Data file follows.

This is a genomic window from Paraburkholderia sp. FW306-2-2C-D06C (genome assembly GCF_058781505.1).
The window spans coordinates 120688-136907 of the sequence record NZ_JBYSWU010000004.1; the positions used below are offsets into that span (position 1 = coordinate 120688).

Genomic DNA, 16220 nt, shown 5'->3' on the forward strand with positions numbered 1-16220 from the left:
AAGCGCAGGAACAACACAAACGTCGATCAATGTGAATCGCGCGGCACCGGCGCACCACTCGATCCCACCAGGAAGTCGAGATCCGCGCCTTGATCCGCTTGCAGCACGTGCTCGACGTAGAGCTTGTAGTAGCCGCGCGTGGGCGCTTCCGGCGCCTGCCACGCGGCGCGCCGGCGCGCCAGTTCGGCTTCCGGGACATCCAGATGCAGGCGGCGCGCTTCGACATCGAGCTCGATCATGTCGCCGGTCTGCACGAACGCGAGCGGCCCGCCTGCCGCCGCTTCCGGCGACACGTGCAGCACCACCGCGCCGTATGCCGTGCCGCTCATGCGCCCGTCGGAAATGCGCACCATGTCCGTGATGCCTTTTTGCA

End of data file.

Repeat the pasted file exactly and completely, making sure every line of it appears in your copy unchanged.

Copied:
This is a genomic window from Paraburkholderia sp. FW306-2-2C-D06C (genome assembly GCF_058781505.1).
The window spans coordinates 120688-136907 of the sequence record NZ_JBYSWU010000004.1; the positions used below are offsets into that span (position 1 = coordinate 120688).

Genomic DNA, 16220 nt, shown 5'->3' on the forward strand with positions numbered 1-16220 from the left:
AAGCGCAGGAACAACACAAACGTCGATCAATGTGAATCGCGCGGCACCGGCGCACCACTCGATCCCACCAGGAAGTCGAGATCCGCGCCTTGATCCGCTTGCAGCACGTGCTCGACGTAGAGCTTGTAGTAGCCGCGCGTGGGCGCTTCCGGCGCCTGCCACGCGGCGCGCCGGCGCGCCAGTTCGGCTTCCGGGACATCCAGATGCAGGCGGCGCGCTTCGACATCGAGCTCGATCATGTCGCCGGTCTGCACGAACGCGAGCGGCCCGCCTGCCGCCGCTTCCGGCGACACGTGCAGCACCACCGCGCCGTATGCCGTGCCGCTCATGCGCCCGTCGGAAATGCGCACCATGTCCGTGATGCCTTTTTGCA